Sunday, July 3, 2011

The Joys of the Craft : Why Programming is fun ?

What delights may its practitioner expect as his reward?

First is the sheer joy of making things. As the child delights in his mud pie, so the adult enjoys building things, especially things of his own design. I think this delight must be an image of God's delight in making things, a delight shown in the distinctiveness of each leaf and each snowflake.

Second is the pleasure of making things that are useful to other people.Deep within, we want others to use our work and to find it helpful. In this respect the programming system is not essentially different from the child's first clay pencil holder "for Daddy's office."

Third is the fascination of fashioning complex puzzle-like objects of interlocking moving parts and watching them work in subtle cycles, playing out the consequences of principles built in from the beginning. The programmed computer has all the fascination of the pinball machine or the jukebox mechanism, carried to the ultimate.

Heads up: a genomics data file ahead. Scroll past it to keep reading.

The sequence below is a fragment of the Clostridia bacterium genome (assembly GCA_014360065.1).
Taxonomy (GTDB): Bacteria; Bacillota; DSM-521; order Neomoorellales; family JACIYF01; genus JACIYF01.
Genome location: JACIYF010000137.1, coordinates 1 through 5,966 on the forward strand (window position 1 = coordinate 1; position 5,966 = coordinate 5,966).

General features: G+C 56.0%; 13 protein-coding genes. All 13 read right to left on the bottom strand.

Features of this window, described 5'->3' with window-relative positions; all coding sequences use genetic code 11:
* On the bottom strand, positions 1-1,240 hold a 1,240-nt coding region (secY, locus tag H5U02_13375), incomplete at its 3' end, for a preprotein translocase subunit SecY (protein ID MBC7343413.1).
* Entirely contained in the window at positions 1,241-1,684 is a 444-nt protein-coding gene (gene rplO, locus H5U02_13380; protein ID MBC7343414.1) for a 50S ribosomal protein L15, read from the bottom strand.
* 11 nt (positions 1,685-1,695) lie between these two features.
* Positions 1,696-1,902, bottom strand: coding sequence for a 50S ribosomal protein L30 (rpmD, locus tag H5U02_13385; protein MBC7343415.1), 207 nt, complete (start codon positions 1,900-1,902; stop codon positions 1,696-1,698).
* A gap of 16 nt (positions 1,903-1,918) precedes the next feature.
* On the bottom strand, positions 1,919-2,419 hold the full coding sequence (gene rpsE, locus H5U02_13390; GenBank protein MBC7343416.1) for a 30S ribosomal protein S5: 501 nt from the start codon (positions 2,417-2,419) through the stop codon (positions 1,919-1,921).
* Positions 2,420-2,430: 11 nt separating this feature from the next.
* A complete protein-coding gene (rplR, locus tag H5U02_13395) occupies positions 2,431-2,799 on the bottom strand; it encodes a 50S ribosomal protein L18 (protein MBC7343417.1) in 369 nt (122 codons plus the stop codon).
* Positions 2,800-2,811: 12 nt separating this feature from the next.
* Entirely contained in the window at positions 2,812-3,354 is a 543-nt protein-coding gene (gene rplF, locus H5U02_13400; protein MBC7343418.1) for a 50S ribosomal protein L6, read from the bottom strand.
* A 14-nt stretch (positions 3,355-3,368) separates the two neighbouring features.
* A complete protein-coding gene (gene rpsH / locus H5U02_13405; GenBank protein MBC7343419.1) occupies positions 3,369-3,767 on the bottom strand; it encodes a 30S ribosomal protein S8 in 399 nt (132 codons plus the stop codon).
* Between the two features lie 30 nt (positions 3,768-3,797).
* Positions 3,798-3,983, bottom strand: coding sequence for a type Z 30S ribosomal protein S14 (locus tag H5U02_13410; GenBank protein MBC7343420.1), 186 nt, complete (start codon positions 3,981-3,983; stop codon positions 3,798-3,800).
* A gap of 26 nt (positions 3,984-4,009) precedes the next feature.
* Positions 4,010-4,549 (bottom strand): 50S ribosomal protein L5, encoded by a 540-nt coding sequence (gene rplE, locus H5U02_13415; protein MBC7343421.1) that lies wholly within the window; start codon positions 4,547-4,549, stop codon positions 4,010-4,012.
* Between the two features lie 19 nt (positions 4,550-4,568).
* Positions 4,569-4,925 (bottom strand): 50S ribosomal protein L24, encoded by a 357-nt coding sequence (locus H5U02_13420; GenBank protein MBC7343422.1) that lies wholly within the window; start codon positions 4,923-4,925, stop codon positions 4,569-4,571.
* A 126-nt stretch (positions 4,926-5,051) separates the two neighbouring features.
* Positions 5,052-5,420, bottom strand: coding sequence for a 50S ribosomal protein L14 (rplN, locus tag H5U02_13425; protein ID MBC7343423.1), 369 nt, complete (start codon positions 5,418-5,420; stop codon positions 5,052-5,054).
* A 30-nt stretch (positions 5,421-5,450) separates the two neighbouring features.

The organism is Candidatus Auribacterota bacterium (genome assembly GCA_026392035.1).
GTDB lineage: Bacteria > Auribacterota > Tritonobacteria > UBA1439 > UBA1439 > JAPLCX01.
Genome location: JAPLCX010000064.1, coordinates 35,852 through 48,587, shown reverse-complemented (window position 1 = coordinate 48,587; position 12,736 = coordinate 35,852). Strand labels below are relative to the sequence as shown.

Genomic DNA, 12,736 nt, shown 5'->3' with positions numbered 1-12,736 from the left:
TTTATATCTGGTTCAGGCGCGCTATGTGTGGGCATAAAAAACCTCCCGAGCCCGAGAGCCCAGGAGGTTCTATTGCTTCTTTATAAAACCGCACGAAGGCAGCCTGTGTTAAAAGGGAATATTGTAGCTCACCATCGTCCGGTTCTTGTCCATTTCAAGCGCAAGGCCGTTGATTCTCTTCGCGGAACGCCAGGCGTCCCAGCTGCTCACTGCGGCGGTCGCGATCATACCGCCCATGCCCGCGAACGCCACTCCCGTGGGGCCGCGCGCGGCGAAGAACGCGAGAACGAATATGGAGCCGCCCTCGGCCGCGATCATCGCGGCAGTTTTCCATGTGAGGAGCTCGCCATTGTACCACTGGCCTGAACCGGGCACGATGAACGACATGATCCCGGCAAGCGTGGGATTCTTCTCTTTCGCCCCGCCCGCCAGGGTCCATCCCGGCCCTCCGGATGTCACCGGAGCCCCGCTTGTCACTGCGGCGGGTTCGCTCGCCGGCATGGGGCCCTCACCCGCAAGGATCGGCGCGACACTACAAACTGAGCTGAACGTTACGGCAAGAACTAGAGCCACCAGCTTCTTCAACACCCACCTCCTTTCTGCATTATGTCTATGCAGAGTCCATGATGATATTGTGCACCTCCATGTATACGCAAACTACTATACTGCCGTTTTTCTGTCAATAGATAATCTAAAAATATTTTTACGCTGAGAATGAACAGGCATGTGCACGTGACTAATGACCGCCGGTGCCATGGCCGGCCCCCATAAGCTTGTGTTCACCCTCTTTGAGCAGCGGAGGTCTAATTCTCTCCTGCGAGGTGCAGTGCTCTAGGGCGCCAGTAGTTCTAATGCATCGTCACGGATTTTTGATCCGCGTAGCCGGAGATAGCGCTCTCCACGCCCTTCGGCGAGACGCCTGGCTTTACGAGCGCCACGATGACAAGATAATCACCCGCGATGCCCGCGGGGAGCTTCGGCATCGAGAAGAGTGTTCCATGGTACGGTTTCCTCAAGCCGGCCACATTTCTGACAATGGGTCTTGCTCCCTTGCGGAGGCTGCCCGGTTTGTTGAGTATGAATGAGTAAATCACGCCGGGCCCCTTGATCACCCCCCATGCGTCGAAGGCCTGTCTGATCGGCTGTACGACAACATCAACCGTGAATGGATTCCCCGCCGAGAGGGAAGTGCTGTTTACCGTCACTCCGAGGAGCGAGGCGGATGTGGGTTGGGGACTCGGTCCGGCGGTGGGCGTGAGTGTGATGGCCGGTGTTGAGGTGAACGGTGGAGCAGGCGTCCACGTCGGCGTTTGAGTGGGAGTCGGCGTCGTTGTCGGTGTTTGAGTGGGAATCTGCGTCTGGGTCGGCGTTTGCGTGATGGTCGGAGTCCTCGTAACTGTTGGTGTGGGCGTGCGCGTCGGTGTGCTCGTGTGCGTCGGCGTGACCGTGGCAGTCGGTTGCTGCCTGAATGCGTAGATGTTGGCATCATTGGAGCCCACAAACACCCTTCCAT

Fourth is the joy of always learning, which springs from the non-repeating nature of the task. In one way or another the problem is ever new, and its solver learns something: sometimes practical, sometimes theoretical, and sometimes both.

Finally, there is the delight of working in such a tractable medium. The programmer, like the poet, works only slightly removed from pure thought-stuff. He builds his castles in the air, from air, creating by exertion of the imagination. Few media of creation are so flexible, so easy to polish and rework, so readily capable of realizing grand conceptual structures. (...) Yet the program construct, unlike the poet's words, is real in the sense that it moves and works, producing visible outputs separately from the construct itself. It prints results, draws pictures, produces sounds, moves arms. The magic of myth and legend has come true in our time. One types the correct incantation on a keyboard, and a display screen comes to life, showing things that never were nor could be.